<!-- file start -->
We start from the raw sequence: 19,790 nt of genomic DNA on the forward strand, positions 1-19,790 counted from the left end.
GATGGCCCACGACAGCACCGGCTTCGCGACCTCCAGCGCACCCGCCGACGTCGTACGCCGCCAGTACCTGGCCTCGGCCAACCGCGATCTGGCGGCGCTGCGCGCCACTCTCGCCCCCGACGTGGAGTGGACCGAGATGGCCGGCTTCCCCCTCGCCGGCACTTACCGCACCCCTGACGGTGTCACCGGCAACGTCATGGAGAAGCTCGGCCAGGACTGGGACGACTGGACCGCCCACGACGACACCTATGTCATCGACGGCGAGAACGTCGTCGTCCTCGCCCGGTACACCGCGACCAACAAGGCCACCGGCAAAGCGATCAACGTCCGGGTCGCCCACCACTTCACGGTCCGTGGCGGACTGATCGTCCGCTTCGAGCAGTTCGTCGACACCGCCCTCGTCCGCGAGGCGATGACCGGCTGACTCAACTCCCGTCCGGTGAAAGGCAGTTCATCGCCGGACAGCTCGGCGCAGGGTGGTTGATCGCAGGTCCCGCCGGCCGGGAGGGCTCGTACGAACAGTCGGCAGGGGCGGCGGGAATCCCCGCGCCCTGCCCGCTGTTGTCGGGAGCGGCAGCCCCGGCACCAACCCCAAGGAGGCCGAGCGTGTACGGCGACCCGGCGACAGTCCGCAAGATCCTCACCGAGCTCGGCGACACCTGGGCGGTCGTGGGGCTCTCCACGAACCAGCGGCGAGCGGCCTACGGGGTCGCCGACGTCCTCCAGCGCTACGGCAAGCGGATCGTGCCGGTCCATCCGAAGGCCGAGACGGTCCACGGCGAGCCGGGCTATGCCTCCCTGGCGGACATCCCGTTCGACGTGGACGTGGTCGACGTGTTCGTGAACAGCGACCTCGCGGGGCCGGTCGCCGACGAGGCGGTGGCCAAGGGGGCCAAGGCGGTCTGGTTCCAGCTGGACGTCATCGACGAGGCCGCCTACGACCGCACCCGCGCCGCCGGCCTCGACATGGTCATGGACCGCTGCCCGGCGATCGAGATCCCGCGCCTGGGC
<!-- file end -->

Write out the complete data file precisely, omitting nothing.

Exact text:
We start from the raw sequence: 19,790 nt of genomic DNA on the forward strand, positions 1-19,790 counted from the left end.
GATGGCCCACGACAGCACCGGCTTCGCGACCTCCAGCGCACCCGCCGACGTCGTACGCCGCCAGTACCTGGCCTCGGCCAACCGCGATCTGGCGGCGCTGCGCGCCACTCTCGCCCCCGACGTGGAGTGGACCGAGATGGCCGGCTTCCCCCTCGCCGGCACTTACCGCACCCCTGACGGTGTCACCGGCAACGTCATGGAGAAGCTCGGCCAGGACTGGGACGACTGGACCGCCCACGACGACACCTATGTCATCGACGGCGAGAACGTCGTCGTCCTCGCCCGGTACACCGCGACCAACAAGGCCACCGGCAAAGCGATCAACGTCCGGGTCGCCCACCACTTCACGGTCCGTGGCGGACTGATCGTCCGCTTCGAGCAGTTCGTCGACACCGCCCTCGTCCGCGAGGCGATGACCGGCTGACTCAACTCCCGTCCGGTGAAAGGCAGTTCATCGCCGGACAGCTCGGCGCAGGGTGGTTGATCGCAGGTCCCGCCGGCCGGGAGGGCTCGTACGAACAGTCGGCAGGGGCGGCGGGAATCCCCGCGCCCTGCCCGCTGTTGTCGGGAGCGGCAGCCCCGGCACCAACCCCAAGGAGGCCGAGCGTGTACGGCGACCCGGCGACAGTCCGCAAGATCCTCACCGAGCTCGGCGACACCTGGGCGGTCGTGGGGCTCTCCACGAACCAGCGGCGAGCGGCCTACGGGGTCGCCGACGTCCTCCAGCGCTACGGCAAGCGGATCGTGCCGGTCCATCCGAAGGCCGAGACGGTCCACGGCGAGCCGGGCTATGCCTCCCTGGCGGACATCCCGTTCGACGTGGACGTGGTCGACGTGTTCGTGAACAGCGACCTCGCGGGGCCGGTCGCCGACGAGGCGGTGGCCAAGGGGGCCAAGGCGGTCTGGTTCCAGCTGGACGTCATCGACGAGGCCGCCTACGACCGCACCCGCGCCGCCGGCCTCGACATGGTCATGGACCGCTGCCCGGCGATCGAGATCCCGCGCCTGGGC